Right Skills Now Launched in Minnesota

By October 27, 2011General

Sen. Amy Klobuchar (D-MN) speaks at the launch of the Right Skills Now program.

According to a survey conducted recently by the Manufacturing Institute and Deloitte, 80 percent of manufacturers face a moderate to severe shortage of skilled workers.  In a country with 9.1 percent unemployment, jobs are going unfilled because employers can’t find worker with the right skills.

The National Association of Manufacturers and the Manufacturing Institute are trying to fix this skills-gap problem and are seeing support for their efforts in the public and private sectors.  It was just a few months ago that President Obama endorsed the Institute’s national skills certification system.

Today, in Plymouth, Minnesota (just outside of Minneapolis), the Manufacturing Institute, members of the President’s Council on Job’s and Competitiveness and representatives from local businesses and educational institutions gathered at Productivity to launch Right Skills Now, a program that will train workers for jobs in modern manufacturing.

Also attending the event were NAM President and CEO Jay Timmons, who introduced Small Business Administrator Karen Mills, and the Manufacturing Institute’s Jennifer McNelly.

Join the discussion 2 Comments

  • Evelyn V says:

    Hello Aly,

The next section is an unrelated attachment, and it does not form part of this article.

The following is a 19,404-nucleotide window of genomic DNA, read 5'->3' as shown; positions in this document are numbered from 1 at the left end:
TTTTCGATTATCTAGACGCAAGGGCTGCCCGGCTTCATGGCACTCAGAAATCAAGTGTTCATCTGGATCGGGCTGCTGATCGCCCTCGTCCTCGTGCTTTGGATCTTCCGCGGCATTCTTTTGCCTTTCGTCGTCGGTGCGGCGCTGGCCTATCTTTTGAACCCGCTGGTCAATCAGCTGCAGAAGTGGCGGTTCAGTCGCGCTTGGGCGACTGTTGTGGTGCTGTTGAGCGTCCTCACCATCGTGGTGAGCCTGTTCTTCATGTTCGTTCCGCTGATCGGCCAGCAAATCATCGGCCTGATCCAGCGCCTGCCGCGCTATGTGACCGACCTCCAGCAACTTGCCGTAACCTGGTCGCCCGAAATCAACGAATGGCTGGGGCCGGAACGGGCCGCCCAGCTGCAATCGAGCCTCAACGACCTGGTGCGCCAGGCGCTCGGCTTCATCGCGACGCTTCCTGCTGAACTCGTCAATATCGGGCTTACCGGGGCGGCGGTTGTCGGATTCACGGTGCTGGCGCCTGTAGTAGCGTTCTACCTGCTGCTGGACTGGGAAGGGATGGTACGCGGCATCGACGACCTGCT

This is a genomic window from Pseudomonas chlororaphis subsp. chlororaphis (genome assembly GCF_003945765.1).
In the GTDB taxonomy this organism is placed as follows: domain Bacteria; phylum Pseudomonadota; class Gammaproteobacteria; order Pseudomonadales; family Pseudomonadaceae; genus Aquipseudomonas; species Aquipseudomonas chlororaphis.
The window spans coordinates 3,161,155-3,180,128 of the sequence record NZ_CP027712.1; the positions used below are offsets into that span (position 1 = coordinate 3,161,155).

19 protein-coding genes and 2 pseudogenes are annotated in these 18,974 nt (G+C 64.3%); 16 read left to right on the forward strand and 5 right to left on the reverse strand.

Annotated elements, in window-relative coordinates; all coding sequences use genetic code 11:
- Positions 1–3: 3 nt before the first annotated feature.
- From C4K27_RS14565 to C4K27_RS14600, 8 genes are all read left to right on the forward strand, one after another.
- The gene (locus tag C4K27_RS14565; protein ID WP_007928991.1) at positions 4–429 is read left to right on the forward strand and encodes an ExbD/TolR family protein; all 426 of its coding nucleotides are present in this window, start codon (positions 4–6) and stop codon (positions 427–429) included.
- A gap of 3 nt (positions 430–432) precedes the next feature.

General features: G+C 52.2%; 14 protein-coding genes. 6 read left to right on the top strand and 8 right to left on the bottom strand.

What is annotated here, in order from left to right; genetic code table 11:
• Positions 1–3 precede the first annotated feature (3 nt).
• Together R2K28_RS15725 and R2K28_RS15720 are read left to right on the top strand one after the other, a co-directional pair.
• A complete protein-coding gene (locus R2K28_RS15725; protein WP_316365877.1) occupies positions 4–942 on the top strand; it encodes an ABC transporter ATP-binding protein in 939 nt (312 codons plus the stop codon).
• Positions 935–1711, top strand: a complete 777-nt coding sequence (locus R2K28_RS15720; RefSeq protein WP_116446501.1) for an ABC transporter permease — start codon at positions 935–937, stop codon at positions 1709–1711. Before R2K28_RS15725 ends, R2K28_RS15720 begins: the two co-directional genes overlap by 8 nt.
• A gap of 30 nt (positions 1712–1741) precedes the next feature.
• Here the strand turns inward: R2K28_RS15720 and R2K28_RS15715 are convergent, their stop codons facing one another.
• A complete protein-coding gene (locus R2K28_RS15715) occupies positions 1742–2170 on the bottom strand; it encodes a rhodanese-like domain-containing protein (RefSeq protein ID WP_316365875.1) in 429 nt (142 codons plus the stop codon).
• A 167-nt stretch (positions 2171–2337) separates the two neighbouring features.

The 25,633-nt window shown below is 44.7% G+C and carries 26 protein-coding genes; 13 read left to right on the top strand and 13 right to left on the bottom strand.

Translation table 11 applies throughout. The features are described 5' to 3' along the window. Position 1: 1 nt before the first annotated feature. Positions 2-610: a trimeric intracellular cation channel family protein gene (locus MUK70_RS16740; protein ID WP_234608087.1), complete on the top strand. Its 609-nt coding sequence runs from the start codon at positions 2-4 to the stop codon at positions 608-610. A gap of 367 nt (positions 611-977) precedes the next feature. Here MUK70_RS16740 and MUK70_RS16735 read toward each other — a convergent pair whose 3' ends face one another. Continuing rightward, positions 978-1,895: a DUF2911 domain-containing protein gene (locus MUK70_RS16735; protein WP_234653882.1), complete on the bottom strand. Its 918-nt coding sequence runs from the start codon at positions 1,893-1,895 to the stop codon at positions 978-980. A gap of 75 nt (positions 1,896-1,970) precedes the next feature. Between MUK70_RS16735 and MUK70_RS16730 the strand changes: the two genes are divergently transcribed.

Question for you, does your company work with any of the community colleges in Houston to provide skills training in manufacturing. Is there a need in Houston? How many manufacturing jobs are there in Houston?

  • Aly says:

    Hi Larry – I work for a structural steel manufacturer and supplier here in Houston, Texas. I was reading a couple of articles the other day about states investing in the education of skilled workers for the manufacturing industry. In fact, New Hampshire and North Carolina have invested in their community college systems to provide continuing education training for those already in the manufacturing industry, as well as working with manufacturers to better understand the needs of the industry, to better plan curriculum.

    Anyways, was just reading around and thought it was relevant to the conversation. Thanks for sharing!


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